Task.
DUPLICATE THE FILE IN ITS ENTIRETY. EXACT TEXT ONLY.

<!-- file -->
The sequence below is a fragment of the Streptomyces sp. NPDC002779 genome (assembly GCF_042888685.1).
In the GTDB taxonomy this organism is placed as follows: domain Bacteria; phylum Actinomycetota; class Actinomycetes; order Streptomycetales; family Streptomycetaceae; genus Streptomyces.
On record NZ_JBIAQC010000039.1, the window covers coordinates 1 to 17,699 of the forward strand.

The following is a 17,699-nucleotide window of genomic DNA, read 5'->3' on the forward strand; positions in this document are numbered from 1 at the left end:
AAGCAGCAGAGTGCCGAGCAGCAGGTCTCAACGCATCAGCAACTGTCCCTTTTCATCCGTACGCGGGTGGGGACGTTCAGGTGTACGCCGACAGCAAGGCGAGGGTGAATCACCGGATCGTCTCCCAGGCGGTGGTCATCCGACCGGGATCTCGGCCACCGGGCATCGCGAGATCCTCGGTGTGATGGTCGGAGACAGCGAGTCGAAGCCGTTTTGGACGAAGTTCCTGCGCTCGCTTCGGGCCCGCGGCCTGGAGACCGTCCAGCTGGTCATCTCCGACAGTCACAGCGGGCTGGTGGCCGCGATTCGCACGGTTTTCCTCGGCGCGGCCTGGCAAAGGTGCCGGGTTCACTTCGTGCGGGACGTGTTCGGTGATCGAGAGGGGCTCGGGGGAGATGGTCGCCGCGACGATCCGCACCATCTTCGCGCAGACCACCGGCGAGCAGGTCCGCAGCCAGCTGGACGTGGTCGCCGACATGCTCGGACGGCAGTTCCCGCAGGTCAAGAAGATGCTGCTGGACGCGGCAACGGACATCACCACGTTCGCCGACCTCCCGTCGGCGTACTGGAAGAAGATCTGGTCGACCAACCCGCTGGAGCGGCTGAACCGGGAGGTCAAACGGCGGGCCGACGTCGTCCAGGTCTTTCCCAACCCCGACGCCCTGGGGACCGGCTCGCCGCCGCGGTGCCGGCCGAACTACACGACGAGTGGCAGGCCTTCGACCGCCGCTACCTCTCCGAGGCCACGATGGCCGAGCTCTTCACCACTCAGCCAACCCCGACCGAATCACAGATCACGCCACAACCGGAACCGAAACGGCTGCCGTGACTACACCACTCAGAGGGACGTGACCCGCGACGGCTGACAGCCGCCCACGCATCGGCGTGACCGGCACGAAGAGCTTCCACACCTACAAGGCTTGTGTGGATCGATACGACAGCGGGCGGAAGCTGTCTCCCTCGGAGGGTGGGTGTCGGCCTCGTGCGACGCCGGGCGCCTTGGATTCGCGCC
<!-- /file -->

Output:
The sequence below is a fragment of the Streptomyces sp. NPDC002779 genome (assembly GCF_042888685.1).
In the GTDB taxonomy this organism is placed as follows: domain Bacteria; phylum Actinomycetota; class Actinomycetes; order Streptomycetales; family Streptomycetaceae; genus Streptomyces.
On record NZ_JBIAQC010000039.1, the window covers coordinates 1 to 17,699 of the forward strand.

The following is a 17,699-nucleotide window of genomic DNA, read 5'->3' on the forward strand; positions in this document are numbered from 1 at the left end:
AAGCAGCAGAGTGCCGAGCAGCAGGTCTCAACGCATCAGCAACTGTCCCTTTTCATCCGTACGCGGGTGGGGACGTTCAGGTGTACGCCGACAGCAAGGCGAGGGTGAATCACCGGATCGTCTCCCAGGCGGTGGTCATCCGACCGGGATCTCGGCCACCGGGCATCGCGAGATCCTCGGTGTGATGGTCGGAGACAGCGAGTCGAAGCCGTTTTGGACGAAGTTCCTGCGCTCGCTTCGGGCCCGCGGCCTGGAGACCGTCCAGCTGGTCATCTCCGACAGTCACAGCGGGCTGGTGGCCGCGATTCGCACGGTTTTCCTCGGCGCGGCCTGGCAAAGGTGCCGGGTTCACTTCGTGCGGGACGTGTTCGGTGATCGAGAGGGGCTCGGGGGAGATGGTCGCCGCGACGATCCGCACCATCTTCGCGCAGACCACCGGCGAGCAGGTCCGCAGCCAGCTGGACGTGGTCGCCGACATGCTCGGACGGCAGTTCCCGCAGGTCAAGAAGATGCTGCTGGACGCGGCAACGGACATCACCACGTTCGCCGACCTCCCGTCGGCGTACTGGAAGAAGATCTGGTCGACCAACCCGCTGGAGCGGCTGAACCGGGAGGTCAAACGGCGGGCCGACGTCGTCCAGGTCTTTCCCAACCCCGACGCCCTGGGGACCGGCTCGCCGCCGCGGTGCCGGCCGAACTACACGACGAGTGGCAGGCCTTCGACCGCCGCTACCTCTCCGAGGCCACGATGGCCGAGCTCTTCACCACTCAGCCAACCCCGACCGAATCACAGATCACGCCACAACCGGAACCGAAACGGCTGCCGTGACTACACCACTCAGAGGGACGTGACCCGCGACGGCTGACAGCCGCCCACGCATCGGCGTGACCGGCACGAAGAGCTTCCACACCTACAAGGCTTGTGTGGATCGATACGACAGCGGGCGGAAGCTGTCTCCCTCGGAGGGTGGGTGTCGGCCTCGTGCGACGCCGGGCGCCTTGGATTCGCGCC